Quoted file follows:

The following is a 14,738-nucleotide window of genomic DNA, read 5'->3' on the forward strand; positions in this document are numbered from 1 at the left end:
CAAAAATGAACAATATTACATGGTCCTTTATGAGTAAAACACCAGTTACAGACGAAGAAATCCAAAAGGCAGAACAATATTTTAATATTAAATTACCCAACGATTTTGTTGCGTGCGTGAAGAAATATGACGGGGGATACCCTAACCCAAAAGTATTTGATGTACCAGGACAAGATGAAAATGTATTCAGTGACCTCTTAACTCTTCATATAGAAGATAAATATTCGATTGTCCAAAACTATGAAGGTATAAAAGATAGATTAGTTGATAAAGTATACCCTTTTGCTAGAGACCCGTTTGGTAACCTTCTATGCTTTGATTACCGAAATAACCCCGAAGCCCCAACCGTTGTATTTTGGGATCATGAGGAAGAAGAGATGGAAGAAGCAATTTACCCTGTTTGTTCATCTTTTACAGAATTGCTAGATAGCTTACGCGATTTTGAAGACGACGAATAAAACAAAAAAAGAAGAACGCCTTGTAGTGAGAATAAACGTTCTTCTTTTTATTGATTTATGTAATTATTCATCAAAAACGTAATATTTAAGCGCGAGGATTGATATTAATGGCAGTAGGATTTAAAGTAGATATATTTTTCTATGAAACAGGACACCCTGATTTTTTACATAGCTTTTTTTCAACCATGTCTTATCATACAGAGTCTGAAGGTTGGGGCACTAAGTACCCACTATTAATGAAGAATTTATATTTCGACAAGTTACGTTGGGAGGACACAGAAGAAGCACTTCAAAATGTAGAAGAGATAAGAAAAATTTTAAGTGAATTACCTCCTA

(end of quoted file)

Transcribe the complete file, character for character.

The following is a 14,738-nucleotide window of genomic DNA, read 5'->3' on the forward strand; positions in this document are numbered from 1 at the left end:
CAAAAATGAACAATATTACATGGTCCTTTATGAGTAAAACACCAGTTACAGACGAAGAAATCCAAAAGGCAGAACAATATTTTAATATTAAATTACCCAACGATTTTGTTGCGTGCGTGAAGAAATATGACGGGGGATACCCTAACCCAAAAGTATTTGATGTACCAGGACAAGATGAAAATGTATTCAGTGACCTCTTAACTCTTCATATAGAAGATAAATATTCGATTGTCCAAAACTATGAAGGTATAAAAGATAGATTAGTTGATAAAGTATACCCTTTTGCTAGAGACCCGTTTGGTAACCTTCTATGCTTTGATTACCGAAATAACCCCGAAGCCCCAACCGTTGTATTTTGGGATCATGAGGAAGAAGAGATGGAAGAAGCAATTTACCCTGTTTGTTCATCTTTTACAGAATTGCTAGATAGCTTACGCGATTTTGAAGACGACGAATAAAACAAAAAAAGAAGAACGCCTTGTAGTGAGAATAAACGTTCTTCTTTTTATTGATTTATGTAATTATTCATCAAAAACGTAATATTTAAGCGCGAGGATTGATATTAATGGCAGTAGGATTTAAAGTAGATATATTTTTCTATGAAACAGGACACCCTGATTTTTTACATAGCTTTTTTTCAACCATGTCTTATCATACAGAGTCTGAAGGTTGGGGCACTAAGTACCCACTATTAATGAAGAATTTATATTTCGACAAGTTACGTTGGGAGGACACAGAAGAAGCACTTCAAAATGTAGAAGAGATAAGAAAAATTTTAAGTGAATTACCTCCTA